Ajmal said that with Dr Waheed, Yameen and Gasim failing to agree on terms for fielding a single candidate to stand against Nasheed, the JP’s candidate would contest the polls individually along with his running mate Dr Hassan Saeed, as he had during the vote on September 7.

Speaking during a press conference yesterday (September 12), Gasim accused the PPM of being the main obstacle in agreeing to back President Waheed as a single candidate against Nasheed.

“I said the others must choose that path as well. Then it will be President Waheed who will contest elections. [I asked for that] because that is the path for success. However that did not happen. I myself told PPM’s President, [former President Maumoon Abdul Gayoom] that I was ready to do that,” he told local media during the press conference.

“When I had proposed this, PPM cannot lie and say [we] did not agree to a single candidate. Politics is dirty, but it shouldn’t be this dirty.”

PPM presidential candidate Yameen has meanwhile told newspaper Haveeru he did not believe the party would receive a sufficient number of votes by uniting behind Waheed. He raised an additional concern, that the incumbent’s running mate during the September 7 vote was Dhivehi Rayyithunge Party (DRP) Leader Ahmed Thasmeen Ali, adding that it was against the law to change a choice of running mate.

Thasmeen and his party have since pledged support for the MDP during the election.

“We cannot see a way to lawfully change the running mate. There is no way to change Thasmeen as Waheed’s running mate. So even in this sense, from a legal point of view, President Waheed is not a choice,” Yameen was quoted as saying.

The PPM presidential candidate was not responding to calls at time of press.

Cancelled vote

Gasim narrowly finished in third place during last month’s cancelled vote, taking 24.07 percent of ballots cast, with Yameen receiving 25.35 percent of the votes cast.

MDP candidate former President Mohamed Nasheed finished as front runner in the poll, securing 45.45 percent of the popular vote.  However, he fell short of the 50 percent ‘plus one vote’ needed to secure the presidency during the first round.

Despite both local and international observers praising the September 7 poll and the conduct of the Maldives’ EC, the Supreme Court ultimately backed concerns raised by the JP over alleged voter irregularities and ordered a rerun of last month’s poll in its entirety.


2014 budget should be decided after election, says former finance minister

Former Finance Minister Ahmed Inaz has questioned the timing of a decision to present cabinet with the projected 2014 state budget less than 10 days before the scheduled re-run of the presidential election.

With the constitution requiring a new president be sworn into office by November 11, 2013, Inaz has told Minivan News that the budget should be decided by a democratically elected government immediately following the election, rather than by the outgoing administration of President Dr Mohamed Waheed.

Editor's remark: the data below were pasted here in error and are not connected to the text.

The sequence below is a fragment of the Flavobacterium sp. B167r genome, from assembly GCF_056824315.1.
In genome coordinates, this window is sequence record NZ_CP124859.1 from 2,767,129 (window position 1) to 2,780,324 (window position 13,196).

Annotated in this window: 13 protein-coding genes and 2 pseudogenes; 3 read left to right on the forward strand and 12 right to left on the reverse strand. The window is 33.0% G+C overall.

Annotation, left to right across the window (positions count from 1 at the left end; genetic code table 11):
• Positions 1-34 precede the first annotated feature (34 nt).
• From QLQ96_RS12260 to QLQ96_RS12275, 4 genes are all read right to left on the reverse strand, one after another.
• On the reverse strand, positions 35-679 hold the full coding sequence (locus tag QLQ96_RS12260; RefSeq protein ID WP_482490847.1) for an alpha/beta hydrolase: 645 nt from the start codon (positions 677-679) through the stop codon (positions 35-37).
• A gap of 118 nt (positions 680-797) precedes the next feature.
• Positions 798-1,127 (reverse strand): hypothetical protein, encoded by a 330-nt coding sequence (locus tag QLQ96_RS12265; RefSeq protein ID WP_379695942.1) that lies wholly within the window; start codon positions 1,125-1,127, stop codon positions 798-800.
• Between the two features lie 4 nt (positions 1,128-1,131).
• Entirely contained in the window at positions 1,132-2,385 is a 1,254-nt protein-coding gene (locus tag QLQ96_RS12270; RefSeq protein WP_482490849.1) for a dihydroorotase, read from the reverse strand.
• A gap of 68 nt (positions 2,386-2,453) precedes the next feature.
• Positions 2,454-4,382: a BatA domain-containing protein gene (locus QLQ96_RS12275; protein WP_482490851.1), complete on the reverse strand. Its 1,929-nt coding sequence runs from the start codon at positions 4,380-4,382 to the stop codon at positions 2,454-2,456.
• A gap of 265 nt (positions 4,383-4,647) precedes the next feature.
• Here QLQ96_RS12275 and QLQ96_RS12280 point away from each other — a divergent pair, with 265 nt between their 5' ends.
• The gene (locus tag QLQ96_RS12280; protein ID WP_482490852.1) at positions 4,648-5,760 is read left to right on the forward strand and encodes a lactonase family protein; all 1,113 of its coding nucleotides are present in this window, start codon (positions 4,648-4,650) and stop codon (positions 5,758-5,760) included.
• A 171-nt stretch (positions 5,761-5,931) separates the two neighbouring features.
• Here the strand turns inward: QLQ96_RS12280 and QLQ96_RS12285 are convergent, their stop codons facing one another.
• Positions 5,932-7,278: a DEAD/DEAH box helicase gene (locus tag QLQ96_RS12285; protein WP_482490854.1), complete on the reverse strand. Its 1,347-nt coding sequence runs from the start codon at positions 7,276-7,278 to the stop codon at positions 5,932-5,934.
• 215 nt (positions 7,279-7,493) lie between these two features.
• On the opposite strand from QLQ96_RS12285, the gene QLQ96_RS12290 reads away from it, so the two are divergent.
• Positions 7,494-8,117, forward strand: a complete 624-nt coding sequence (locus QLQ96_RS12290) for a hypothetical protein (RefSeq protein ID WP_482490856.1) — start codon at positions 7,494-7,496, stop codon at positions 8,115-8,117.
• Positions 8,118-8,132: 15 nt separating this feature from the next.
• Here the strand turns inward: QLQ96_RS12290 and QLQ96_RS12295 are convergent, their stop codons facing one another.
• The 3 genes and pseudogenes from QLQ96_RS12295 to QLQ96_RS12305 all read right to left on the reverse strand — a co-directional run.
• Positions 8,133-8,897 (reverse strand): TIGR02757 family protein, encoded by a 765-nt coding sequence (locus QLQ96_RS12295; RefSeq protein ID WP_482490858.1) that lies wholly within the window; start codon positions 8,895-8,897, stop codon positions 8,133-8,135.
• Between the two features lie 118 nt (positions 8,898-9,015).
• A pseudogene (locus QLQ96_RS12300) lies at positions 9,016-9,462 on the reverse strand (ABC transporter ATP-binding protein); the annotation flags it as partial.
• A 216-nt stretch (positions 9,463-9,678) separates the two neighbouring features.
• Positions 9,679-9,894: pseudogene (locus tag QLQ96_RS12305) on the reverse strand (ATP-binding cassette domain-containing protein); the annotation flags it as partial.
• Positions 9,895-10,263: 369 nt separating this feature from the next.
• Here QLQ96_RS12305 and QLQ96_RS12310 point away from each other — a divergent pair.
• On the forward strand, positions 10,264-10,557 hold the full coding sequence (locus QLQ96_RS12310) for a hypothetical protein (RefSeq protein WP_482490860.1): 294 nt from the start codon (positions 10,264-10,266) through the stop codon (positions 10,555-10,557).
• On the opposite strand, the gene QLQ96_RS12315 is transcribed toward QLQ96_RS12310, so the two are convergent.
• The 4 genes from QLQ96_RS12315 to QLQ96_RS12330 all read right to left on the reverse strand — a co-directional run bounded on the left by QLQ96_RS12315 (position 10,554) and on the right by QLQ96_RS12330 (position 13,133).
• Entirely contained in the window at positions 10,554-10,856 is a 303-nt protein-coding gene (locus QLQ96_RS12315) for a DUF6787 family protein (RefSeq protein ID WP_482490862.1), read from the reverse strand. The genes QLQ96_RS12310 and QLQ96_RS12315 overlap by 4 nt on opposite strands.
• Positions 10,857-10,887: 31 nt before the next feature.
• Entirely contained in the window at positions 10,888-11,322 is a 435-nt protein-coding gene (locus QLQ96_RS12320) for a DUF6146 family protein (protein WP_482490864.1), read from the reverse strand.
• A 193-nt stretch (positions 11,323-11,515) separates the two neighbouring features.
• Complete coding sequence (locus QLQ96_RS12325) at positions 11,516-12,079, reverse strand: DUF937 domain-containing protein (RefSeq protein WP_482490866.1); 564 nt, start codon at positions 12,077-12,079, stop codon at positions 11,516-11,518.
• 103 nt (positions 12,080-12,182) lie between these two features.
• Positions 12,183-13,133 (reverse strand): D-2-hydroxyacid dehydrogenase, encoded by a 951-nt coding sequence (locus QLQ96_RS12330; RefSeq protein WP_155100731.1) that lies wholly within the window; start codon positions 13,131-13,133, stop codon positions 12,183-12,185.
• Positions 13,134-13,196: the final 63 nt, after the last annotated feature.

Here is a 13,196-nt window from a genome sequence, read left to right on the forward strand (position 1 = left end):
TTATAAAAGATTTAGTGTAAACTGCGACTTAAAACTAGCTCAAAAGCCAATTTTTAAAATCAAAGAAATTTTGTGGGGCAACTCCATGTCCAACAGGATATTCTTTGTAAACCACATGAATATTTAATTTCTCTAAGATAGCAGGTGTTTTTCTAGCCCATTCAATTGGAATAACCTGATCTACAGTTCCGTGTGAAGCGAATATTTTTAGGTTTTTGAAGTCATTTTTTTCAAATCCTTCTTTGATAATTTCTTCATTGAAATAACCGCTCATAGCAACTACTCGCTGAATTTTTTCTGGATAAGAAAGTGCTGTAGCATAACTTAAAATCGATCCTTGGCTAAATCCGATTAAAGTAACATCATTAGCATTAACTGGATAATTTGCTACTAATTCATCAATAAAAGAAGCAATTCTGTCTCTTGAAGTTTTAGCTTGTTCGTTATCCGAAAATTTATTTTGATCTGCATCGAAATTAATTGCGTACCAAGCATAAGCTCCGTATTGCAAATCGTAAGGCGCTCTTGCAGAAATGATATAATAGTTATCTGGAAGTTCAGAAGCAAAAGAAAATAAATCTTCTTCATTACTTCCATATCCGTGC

The claims were made after the Supreme Court last month suspended the run off vote between Maldivian Democratic Party (MDP) candidate Mohamed Nasheed and Progressive Party of Maldives (PPM) rival MP Abdulla Yameen that had been scheduled for September 28.

The country’s apex court later annulled the first round, ruling that 5,600 ineligible votes had been cast.

With a re-scheduled poll just under a week away, the President’s Office has announced that Finance Minister Abdulla Jihad had presented the projected 2014 budget to the cabinet on October 8.

Whilst Jihad was not responding to requests for information, local media – citing unnamed Finance Ministry sources – have reported that the proposed budget is expected to total MVR16.5 billion.

The project spending plan come as the Maldives Monetary Authority (MMA) warned in its latest Quarterly Economic Bulletin that government finances have “further deteriorated in the first six months of 2013” due to a sizeable shortfall in expected revenue coupled with a marked increase in recurrent expenditure.

The economic bulletin revealed that the total government expenditure of MVR6.7 billion (US$435 million) in the first half of 2013 was 8 percent higher than the same period in 2012.

The growth of government spending was “entirely due to the 21 percent (MVR965.3 million) growth in recurrent expenditure, which was partly offset by the 26 percent (MVR440.6 million) decline in capital expenditure during the period”, the report stated.

While the present government had previously anticipated the need for for a supplementary budget after state offices were found to have exhausted their entire annual recurrent expenditure for 2013 by April, the Finance Ministry has instead relied on short-term treasury bills (T-bills) to carry over its debts.

Former Finance Minister Inaz said the present government’s reliance on the sale of T-bills was only delaying moves to address the problems with state spending, while ensuring the cost of lending for both public and private enterprise goes up.

Inaz argued that it should be for the newly elected administration to outline how state spending would be handled to find an “agreeable solution” backed by parliament.

“What I mean by agreeable solution is that in the current political climate, I do not believe there will be a clear parliament majority, so we must learn to talk [between political parties],” he said.

“If we delay, this will only prolong the deficit and kill the tax system completely.”

Long term co-operation needed

The former minister said that during the administration of former President Nasheed – under which he himself served – there had been “reluctance” to talk with the country’s opposition.